It’s rather tricky to even attempt to categorize Kneehigh’s new show, a reworking of the Gunther Grass novel The Tin Drum. Part storytelling extravaganza, part sci-fi gig and part modern opera on acid, this piece veritably barrels through the auditorium, spitting in our faces and violently demanding we pay attention.
As ever, Kneehigh’s traditional style is based around a storytelling atmosphere in a way that captures the same ‘feeling’ as the original – although many of the leitmotifs of the original do make their way into this version. A moth flutters around puppet Oskar’s head, Anna Bronski’s voluminous skirts play a large part in props concealment and popping candy is paralleled with Oskar’s falling in love with touching improbability; but there is a hunger to the atmosphere surrounding the story that is the main, pulsing drive. The whole cast are astonishing (with Beverly Rudd as a standout, multi-rolling around the stage with hilarious ease) with a type of barrelling, extraordinary motion guiding the audience through the twisted nature of the piece.
Gunther Grass’s novel deals with the ‘ordinary’ German’s complicity with the Nazi regime, shown through the eyes of Oskar, a child who decided not to grow once he hit three years old. So far, so simple, but Kneehigh’s version defies definition. Yes, there is confusion, yes there is chaos, but it’s the type of chaos that appears at your first, ‘grown-up’ gig, a glorious chaos that pulses with the bass through your bones. The wonder in this show is that it’s not just happening onstage, it spills into the auditorium – we feel the deep rumble of the synth in the beating of our blood, we feel the excitement of the crowd in the wind blowing over our hair while a female, white-wigged Hitler screams a rock number, backlight on the top of neon platform.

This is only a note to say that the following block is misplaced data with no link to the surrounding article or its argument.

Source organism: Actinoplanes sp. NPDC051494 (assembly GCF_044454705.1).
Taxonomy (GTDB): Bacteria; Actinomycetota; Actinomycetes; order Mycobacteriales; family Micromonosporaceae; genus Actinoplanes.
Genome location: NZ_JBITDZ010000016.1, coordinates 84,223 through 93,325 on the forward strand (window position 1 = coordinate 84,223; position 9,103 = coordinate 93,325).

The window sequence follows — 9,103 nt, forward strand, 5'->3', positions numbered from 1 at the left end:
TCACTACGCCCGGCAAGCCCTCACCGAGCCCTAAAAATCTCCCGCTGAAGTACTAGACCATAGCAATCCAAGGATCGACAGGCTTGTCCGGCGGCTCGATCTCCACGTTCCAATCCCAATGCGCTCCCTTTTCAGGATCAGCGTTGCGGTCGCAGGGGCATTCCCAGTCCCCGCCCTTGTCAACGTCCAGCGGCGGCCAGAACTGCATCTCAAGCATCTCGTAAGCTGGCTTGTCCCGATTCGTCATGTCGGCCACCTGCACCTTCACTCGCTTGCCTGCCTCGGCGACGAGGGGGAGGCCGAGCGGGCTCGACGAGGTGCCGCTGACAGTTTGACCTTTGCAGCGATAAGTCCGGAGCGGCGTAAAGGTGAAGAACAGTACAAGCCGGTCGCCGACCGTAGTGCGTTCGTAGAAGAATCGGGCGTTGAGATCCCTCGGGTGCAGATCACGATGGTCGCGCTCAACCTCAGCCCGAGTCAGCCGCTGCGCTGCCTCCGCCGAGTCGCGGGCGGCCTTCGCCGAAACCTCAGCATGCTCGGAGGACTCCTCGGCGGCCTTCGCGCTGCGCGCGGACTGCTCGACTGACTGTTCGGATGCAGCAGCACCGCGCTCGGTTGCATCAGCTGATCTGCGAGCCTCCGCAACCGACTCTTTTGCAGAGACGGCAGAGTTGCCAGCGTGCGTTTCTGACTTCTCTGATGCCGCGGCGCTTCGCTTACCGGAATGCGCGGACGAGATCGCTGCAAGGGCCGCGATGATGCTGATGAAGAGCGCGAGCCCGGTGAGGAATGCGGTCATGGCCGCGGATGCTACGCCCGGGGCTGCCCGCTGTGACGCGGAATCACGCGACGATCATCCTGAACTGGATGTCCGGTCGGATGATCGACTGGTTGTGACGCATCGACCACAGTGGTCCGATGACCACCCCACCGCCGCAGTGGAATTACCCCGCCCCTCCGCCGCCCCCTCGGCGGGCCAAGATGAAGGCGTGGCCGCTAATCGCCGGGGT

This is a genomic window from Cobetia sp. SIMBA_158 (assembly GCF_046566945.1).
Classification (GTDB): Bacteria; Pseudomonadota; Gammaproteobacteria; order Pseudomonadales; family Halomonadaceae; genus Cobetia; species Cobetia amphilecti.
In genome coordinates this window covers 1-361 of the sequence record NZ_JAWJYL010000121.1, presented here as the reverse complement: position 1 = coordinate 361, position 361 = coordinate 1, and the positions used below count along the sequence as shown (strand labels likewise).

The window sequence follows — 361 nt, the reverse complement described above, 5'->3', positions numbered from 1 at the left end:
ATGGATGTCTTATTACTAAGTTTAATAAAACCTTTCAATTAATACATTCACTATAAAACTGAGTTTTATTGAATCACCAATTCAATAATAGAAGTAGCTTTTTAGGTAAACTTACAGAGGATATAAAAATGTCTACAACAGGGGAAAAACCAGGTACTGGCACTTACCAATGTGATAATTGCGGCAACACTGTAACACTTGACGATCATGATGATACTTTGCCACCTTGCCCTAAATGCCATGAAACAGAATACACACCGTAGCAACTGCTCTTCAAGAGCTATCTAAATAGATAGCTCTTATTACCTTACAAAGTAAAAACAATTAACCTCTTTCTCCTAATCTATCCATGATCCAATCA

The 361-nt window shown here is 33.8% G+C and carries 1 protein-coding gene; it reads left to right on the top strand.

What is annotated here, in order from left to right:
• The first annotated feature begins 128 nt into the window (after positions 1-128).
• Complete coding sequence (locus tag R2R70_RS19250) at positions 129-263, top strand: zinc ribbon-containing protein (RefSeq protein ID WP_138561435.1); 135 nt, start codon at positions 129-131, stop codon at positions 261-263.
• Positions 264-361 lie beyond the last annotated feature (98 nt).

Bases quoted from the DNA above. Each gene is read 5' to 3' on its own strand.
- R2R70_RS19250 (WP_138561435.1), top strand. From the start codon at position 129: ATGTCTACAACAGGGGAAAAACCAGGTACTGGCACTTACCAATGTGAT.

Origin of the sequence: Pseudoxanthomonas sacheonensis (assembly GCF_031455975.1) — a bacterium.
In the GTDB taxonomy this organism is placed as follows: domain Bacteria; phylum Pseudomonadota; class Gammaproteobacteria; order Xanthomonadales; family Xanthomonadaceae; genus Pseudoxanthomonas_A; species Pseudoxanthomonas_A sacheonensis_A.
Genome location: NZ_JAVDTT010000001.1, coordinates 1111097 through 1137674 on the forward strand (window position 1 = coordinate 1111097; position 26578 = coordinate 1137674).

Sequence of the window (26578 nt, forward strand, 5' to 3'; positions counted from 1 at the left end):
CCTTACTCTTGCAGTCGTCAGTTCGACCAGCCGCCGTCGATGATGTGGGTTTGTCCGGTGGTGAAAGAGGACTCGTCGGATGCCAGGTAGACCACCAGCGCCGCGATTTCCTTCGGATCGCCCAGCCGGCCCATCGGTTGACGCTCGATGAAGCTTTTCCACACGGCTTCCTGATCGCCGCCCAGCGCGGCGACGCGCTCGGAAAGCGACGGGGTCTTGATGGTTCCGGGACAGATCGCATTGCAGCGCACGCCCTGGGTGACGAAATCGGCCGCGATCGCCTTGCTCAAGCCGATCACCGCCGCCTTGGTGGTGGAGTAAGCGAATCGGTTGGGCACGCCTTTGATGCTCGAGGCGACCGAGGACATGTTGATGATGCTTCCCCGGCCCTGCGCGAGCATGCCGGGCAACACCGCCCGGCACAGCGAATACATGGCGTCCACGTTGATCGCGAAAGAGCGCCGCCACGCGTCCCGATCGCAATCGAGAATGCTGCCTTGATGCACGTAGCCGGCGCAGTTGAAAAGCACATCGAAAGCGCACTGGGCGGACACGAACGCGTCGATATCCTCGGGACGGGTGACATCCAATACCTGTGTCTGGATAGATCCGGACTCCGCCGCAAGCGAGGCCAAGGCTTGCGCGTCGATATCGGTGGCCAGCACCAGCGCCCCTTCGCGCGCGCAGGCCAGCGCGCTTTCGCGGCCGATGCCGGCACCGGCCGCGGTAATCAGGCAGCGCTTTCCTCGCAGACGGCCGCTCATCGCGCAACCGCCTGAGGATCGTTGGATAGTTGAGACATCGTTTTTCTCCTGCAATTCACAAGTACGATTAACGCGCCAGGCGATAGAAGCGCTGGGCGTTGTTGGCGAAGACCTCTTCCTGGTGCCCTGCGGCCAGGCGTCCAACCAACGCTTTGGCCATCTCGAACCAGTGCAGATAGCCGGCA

However, the Tin Drum itself plays a surprisingly little role in this particular version – as does Oskar himself. It is one of those rare moments where the atmosphere and the message of the show are so powerful that they overpower the characters within it. Nandi Bhebhe as Agnes Bronski, Damon Daunno as Jan and Rina Fatania as Anna Bronski are all wonderful, but there is a very odd sense of style over substance. All the characters seemed plot devices to communicate the general feeling of anarchy, war disillusionment etc; devices to communicate a message rather than living, breathing human beings. Still, Kneehigh must be commended for the vitality and originality of their interpretation – if you like your theatre laced with LSD, headbanging to bass in the corner and wearing a 1930’s shift dress, this one’s for you.